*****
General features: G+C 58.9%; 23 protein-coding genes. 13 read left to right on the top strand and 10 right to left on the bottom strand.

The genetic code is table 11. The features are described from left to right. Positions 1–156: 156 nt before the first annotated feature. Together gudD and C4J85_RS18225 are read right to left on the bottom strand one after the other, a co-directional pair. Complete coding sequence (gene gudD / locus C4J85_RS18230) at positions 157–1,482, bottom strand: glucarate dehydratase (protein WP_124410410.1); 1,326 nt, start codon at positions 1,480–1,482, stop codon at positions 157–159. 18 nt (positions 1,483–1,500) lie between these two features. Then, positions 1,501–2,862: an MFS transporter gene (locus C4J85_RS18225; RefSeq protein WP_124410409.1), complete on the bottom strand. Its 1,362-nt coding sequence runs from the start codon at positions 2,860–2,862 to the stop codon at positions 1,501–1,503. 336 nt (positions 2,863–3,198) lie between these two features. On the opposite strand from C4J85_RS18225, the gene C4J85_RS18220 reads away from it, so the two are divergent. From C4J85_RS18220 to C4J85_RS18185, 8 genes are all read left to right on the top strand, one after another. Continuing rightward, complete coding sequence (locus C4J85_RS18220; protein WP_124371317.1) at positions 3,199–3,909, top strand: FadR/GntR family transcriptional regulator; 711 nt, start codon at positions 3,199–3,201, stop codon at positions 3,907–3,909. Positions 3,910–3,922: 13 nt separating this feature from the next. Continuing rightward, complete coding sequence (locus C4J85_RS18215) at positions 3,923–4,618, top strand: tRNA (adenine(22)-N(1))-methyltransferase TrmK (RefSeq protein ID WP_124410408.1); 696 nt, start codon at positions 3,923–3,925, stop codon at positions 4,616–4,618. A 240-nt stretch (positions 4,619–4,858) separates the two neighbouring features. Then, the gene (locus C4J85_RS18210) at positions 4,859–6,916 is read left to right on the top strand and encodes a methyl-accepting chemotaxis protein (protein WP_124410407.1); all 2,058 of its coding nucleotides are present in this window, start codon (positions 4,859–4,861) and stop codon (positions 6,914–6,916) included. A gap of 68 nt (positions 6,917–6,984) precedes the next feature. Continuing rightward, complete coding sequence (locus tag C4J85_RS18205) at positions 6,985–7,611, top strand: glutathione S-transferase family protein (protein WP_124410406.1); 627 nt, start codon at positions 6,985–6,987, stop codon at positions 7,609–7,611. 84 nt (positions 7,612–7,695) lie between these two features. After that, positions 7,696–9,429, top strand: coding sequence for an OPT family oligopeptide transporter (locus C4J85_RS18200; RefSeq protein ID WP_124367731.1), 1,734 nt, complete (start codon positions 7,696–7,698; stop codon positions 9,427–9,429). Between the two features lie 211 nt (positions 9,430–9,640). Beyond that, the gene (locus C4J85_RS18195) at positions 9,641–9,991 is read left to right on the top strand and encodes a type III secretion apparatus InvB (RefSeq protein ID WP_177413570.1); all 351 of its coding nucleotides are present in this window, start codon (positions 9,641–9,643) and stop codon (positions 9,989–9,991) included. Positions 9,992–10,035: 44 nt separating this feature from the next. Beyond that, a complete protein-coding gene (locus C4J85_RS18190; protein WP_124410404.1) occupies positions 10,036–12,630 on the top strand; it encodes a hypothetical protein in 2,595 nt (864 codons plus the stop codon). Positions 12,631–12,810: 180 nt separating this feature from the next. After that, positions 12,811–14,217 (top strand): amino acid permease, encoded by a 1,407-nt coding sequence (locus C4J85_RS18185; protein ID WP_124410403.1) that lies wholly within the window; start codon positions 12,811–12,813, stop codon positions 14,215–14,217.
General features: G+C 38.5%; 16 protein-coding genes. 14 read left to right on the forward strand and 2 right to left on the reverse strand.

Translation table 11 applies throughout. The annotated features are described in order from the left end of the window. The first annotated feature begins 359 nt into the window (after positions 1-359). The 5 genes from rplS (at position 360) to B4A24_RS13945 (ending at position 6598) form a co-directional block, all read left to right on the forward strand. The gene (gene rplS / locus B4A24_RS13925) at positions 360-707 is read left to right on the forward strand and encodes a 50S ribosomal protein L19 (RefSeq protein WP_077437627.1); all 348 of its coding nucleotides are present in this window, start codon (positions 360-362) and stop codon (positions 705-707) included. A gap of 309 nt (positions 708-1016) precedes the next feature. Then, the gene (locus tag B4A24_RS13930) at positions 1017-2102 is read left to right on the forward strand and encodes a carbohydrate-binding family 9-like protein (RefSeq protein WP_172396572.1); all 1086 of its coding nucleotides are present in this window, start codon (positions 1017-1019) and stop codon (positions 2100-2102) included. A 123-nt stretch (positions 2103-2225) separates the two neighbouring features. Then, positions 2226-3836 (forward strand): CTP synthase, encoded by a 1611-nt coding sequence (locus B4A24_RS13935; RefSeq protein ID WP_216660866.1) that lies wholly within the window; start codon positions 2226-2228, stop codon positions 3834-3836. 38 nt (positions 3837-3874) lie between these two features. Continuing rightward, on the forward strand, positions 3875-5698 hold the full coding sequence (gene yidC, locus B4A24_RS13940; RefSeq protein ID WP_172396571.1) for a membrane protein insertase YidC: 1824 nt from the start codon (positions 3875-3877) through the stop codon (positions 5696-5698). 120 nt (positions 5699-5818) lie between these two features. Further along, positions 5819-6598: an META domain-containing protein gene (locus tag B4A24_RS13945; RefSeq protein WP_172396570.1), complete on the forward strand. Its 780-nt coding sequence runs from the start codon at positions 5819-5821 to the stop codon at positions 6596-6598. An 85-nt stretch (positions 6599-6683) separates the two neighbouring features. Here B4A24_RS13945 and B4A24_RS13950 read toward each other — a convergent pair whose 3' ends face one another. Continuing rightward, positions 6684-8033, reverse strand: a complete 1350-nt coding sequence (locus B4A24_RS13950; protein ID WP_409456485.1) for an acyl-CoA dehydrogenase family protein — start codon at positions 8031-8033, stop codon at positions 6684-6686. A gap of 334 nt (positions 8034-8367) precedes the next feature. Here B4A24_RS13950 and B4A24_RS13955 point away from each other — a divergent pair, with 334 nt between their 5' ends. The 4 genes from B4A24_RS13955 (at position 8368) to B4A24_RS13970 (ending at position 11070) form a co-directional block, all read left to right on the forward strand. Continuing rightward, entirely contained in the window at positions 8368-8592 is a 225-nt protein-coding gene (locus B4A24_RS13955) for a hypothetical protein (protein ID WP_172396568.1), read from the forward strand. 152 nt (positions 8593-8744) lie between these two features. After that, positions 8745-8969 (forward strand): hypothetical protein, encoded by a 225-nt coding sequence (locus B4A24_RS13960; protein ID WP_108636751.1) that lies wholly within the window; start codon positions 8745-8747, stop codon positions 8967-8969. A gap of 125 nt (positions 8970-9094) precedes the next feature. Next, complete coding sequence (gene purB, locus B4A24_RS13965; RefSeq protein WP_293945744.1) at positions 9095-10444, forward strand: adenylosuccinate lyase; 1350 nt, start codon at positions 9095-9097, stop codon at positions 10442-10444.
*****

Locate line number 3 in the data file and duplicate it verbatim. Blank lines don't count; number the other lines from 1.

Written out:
General features: G+C 38.5%; 16 protein-coding genes. 14 read left to right on the forward strand and 2 right to left on the reverse strand.